Your Financial Mindset Determines Your Ability to Handle Credit Cards

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Your Financial Mindset Determines Your Ability to Handle Credit Cards

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Your Financial Mindset Determines Your Ability to Handle Credit Cards Have you ever taken a position on credit cards one way or the other? I have, and to only say I was passionate about my position would be an understatement.

I must start out by saying that some of you are going to feel as if I have lost my mind, and the rest of you are just going to be shocked completely about what I am about to say. Not because it doesn't make sense, but because it is coming from ME.

I am no longer the sworn enemy of credit cards.

Yes, you read that right! I have softened my position on credit cards completely. I actually figured it out about a month ago, and only a few bloggers have had the opportunity to hear my thoughts on this.

Now I wanted to share my thoughts with YOU, my awesome debt-hating readers.

It's not that I think that credit cards are any less dangerous than I did before; I have just come to the conclusion that credit cards are only that dangerous to a specific group of people. Yep you guessed it-people living beyond their means and swamped with debt. As I have accomplished and evolved more in my financial plan, I have come to realize that there are different levels of control, and financial responsibility. Depending on where you are in the process will determine whether or not you have the ability or the inability to use credit cards responsibly.

Based on my own experience, I believe that your mental state of mind regarding debt and money in general, determines whether or not having a credit card is a good or bad idea.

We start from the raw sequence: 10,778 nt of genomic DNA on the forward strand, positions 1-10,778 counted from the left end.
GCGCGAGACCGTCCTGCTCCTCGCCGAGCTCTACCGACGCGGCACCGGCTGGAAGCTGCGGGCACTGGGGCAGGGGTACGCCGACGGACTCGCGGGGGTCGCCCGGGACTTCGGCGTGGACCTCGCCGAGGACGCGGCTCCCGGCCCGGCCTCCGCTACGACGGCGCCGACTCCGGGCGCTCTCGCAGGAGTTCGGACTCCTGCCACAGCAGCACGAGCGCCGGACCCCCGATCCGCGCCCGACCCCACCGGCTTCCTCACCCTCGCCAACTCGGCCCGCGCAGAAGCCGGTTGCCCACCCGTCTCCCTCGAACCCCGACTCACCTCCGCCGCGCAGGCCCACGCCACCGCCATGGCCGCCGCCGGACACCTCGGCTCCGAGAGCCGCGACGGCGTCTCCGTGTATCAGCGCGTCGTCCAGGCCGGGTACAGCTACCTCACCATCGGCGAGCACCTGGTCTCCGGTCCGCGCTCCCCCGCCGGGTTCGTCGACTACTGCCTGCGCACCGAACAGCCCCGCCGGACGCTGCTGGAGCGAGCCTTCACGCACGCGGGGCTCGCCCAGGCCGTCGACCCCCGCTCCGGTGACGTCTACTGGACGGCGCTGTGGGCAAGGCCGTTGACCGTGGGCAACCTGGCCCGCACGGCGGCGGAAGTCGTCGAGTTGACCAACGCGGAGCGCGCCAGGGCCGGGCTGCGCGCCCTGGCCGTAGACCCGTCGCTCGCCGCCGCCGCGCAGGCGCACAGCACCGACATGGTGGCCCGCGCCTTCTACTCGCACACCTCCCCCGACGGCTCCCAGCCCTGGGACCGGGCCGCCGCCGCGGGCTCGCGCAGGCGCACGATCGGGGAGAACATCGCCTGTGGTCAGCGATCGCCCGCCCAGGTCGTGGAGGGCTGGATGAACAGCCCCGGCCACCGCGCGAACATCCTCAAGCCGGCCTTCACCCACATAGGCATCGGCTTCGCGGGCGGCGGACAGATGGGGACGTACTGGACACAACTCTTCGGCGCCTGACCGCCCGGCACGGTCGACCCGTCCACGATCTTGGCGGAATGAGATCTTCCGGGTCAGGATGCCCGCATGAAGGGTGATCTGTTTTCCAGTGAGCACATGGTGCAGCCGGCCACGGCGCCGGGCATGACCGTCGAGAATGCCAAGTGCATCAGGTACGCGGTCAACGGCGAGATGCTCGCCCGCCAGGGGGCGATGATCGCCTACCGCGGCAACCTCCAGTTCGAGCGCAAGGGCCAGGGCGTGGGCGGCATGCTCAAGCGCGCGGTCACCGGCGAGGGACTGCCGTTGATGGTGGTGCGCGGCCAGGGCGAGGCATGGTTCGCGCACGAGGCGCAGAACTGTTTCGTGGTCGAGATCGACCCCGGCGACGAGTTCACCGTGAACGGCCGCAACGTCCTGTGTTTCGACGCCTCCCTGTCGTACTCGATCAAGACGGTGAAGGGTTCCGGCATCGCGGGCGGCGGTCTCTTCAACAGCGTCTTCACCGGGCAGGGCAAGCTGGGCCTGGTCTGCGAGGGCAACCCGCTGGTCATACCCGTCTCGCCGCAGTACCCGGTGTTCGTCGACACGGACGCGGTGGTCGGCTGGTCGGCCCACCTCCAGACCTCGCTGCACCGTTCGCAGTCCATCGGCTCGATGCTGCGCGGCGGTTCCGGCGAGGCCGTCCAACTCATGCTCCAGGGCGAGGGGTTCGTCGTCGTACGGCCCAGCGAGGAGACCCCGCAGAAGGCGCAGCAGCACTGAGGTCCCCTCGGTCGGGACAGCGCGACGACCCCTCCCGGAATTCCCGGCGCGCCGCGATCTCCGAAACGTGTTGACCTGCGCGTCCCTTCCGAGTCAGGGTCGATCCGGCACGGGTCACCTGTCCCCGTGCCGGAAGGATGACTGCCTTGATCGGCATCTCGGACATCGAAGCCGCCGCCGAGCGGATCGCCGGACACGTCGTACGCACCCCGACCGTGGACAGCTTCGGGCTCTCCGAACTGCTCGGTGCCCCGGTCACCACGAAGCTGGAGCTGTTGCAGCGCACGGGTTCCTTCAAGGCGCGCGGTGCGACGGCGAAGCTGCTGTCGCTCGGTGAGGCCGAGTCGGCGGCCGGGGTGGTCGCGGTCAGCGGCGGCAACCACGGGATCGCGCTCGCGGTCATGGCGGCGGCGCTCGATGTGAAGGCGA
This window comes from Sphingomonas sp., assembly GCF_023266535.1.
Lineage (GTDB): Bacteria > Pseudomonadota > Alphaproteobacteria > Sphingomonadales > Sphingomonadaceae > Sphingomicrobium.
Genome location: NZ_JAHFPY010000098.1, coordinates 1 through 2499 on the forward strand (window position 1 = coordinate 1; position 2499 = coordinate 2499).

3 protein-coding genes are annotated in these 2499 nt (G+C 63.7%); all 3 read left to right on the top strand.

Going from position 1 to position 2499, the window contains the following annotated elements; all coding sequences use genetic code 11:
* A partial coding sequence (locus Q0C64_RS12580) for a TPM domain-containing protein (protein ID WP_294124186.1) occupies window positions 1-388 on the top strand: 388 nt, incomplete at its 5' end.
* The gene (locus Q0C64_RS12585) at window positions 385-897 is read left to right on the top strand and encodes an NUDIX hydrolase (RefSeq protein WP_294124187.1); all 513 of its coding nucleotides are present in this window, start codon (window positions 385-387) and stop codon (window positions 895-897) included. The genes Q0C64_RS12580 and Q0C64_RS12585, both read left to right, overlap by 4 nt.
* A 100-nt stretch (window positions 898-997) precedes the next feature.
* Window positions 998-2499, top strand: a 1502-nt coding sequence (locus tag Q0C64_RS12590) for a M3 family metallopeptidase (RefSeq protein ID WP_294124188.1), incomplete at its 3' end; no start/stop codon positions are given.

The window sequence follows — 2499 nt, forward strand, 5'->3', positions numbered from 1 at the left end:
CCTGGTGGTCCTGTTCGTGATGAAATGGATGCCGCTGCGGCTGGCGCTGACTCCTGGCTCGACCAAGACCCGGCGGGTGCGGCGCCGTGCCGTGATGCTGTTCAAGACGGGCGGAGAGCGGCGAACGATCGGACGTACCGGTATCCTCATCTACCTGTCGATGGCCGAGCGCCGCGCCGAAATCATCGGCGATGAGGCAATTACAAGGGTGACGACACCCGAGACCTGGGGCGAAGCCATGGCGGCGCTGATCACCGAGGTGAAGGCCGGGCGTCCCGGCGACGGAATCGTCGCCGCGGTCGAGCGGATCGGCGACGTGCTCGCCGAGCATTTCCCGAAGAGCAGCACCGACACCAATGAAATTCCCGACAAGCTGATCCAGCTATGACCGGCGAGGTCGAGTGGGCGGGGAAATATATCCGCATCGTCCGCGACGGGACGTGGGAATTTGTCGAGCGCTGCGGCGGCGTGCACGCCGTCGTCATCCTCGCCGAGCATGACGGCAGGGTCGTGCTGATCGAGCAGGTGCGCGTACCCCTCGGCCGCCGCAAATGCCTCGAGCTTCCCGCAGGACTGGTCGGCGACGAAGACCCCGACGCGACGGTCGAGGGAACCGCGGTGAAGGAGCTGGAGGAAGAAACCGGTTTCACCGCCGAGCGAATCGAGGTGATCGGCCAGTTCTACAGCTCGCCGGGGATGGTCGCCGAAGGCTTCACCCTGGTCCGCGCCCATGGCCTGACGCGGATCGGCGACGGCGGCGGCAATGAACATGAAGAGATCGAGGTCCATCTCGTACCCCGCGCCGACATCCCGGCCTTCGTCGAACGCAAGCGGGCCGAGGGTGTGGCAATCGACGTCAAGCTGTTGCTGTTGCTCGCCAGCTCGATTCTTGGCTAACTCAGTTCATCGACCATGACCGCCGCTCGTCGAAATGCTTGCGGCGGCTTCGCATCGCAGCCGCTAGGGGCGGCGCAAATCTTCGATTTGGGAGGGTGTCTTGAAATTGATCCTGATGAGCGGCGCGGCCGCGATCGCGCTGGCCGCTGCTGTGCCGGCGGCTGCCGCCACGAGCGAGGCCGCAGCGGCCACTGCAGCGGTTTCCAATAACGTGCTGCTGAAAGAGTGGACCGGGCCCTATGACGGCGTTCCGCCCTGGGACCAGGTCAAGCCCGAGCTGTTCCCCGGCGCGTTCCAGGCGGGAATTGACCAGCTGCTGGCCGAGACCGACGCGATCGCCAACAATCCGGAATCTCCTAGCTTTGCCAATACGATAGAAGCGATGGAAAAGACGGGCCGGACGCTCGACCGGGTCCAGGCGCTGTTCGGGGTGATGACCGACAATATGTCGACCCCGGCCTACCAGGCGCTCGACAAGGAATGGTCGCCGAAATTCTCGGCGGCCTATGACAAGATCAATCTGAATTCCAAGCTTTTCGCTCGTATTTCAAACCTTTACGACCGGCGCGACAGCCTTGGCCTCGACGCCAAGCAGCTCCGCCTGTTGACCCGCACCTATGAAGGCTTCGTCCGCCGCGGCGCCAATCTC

Your State of Mind is a Terrible Thing to Ignore

The Debt Mindset

- This is the person that continuously month after month spends more than they make without ever blinking twice. They live on credit cards and have no idea how close they are to complete financial destruction. There's always a reason that they have to spend more than they make and they pay very little attention to the details of their financial situation. Unfortunately, this is most of America, and it explains why so many people are struggling due to the recession. In this state of mind this person is less likely to admit that they are the reason times are tough. Yeah, you didn't know you were going to lose your job, but that's precisely why you should have prepared yourself for what life throws your way. There is no such thing as complete job security.

Credit cards are WAY TOO risky for this person!

The Reality Mindset

- This state of mind comes about because of a life-changing experience, like a job loss, health problems etc. It is also possible to just wake up one day and realize that your reality is not what you thought it to be, and the decision is made to make a real change. I would like to think that most people that are given a taste of reality realize that it is imperative for them to change their ways for good, but history shows us that people have a very short-term memory. They battle through the tough times, and then when things start to get better they go right back to their destructive ways. This state of mind is completely temporary though because when you are faced with reality, you have two choices. Do what you've already been doing with money and the debt mindset sets back in, OR you decide that enough is enough, it's time to transform.

Credit cards are STILL TOO risky for this person!

The Transformation Mindset

- This is a person that is truly sick and tired of being sick and tired and they aren't going to take it anymore! Spending more than they make comes to a complete stop and new habits start to emerge. Their attitude is completely different! This is where I would say we were at the end of 2007, right before we made the decision to get out of debt for good. One of the only New Years Resolutions that we have ever made that eventually saw the light of success. A person that is truly in this state of mind has way less chance of ever returning to their old ways, but it doesn't mean they are home free. They have seen the light and their mission is to completely clean things up, but depending on their resolve risk is still in the air. That's why this person is still a risk and not yet ready to handle credit cards either.

Credit Cards are risky enough for this person to avoid until they are 100% sure they have changed.

The Secure Mindset